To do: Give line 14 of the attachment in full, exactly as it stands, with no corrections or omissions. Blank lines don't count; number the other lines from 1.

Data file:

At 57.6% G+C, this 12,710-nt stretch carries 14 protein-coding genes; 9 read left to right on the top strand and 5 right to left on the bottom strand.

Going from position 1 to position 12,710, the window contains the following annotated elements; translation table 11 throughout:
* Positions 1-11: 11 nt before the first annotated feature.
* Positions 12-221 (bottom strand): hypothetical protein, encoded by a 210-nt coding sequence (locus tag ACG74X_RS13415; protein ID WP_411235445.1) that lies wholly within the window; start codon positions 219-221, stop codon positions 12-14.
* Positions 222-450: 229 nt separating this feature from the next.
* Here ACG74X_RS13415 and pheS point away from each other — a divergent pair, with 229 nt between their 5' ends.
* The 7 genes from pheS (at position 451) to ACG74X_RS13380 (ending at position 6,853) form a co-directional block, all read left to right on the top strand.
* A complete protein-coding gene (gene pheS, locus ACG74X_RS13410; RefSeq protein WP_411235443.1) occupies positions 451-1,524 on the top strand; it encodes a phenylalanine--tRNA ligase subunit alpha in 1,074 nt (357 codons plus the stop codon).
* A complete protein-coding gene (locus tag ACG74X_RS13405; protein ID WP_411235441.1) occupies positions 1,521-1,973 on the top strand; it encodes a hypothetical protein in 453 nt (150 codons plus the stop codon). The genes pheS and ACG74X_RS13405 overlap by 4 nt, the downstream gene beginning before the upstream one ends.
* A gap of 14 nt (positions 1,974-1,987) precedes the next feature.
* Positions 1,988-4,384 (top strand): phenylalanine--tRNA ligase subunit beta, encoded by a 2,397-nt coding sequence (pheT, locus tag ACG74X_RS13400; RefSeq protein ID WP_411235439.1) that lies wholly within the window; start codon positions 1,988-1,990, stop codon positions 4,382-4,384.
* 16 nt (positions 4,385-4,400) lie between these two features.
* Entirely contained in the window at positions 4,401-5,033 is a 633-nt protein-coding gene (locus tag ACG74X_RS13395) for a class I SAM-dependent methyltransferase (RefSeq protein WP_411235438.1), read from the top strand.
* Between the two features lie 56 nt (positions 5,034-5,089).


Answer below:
* Between the two features lie 56 nt (positions 5,034-5,089).